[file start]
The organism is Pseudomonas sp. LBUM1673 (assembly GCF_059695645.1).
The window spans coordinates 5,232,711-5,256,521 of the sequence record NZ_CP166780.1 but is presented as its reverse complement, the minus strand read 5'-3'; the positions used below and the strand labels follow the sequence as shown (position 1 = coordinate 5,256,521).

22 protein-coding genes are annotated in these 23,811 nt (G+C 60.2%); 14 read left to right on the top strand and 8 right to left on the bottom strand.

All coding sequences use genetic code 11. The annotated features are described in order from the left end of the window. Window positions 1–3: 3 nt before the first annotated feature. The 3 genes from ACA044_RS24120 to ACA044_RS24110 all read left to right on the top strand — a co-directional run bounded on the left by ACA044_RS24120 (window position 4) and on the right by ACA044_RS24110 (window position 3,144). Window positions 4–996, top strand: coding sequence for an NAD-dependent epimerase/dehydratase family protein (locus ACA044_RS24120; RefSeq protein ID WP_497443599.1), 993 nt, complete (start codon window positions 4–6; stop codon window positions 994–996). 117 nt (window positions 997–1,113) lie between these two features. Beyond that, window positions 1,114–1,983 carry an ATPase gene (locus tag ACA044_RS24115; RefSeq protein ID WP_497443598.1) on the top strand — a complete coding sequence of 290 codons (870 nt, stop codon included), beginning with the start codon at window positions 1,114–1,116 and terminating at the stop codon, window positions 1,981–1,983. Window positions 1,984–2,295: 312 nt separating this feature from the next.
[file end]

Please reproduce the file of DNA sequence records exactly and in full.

The organism is Pseudomonas sp. LBUM1673 (assembly GCF_059695645.1).
The window spans coordinates 5,232,711-5,256,521 of the sequence record NZ_CP166780.1 but is presented as its reverse complement, the minus strand read 5'-3'; the positions used below and the strand labels follow the sequence as shown (position 1 = coordinate 5,256,521).

22 protein-coding genes are annotated in these 23,811 nt (G+C 60.2%); 14 read left to right on the top strand and 8 right to left on the bottom strand.

All coding sequences use genetic code 11. The annotated features are described in order from the left end of the window. Window positions 1–3: 3 nt before the first annotated feature. The 3 genes from ACA044_RS24120 to ACA044_RS24110 all read left to right on the top strand — a co-directional run bounded on the left by ACA044_RS24120 (window position 4) and on the right by ACA044_RS24110 (window position 3,144). Window positions 4–996, top strand: coding sequence for an NAD-dependent epimerase/dehydratase family protein (locus ACA044_RS24120; RefSeq protein ID WP_497443599.1), 993 nt, complete (start codon window positions 4–6; stop codon window positions 994–996). 117 nt (window positions 997–1,113) lie between these two features. Beyond that, window positions 1,114–1,983 carry an ATPase gene (locus tag ACA044_RS24115; RefSeq protein ID WP_497443598.1) on the top strand — a complete coding sequence of 290 codons (870 nt, stop codon included), beginning with the start codon at window positions 1,114–1,116 and terminating at the stop codon, window positions 1,981–1,983. Window positions 1,984–2,295: 312 nt separating this feature from the next.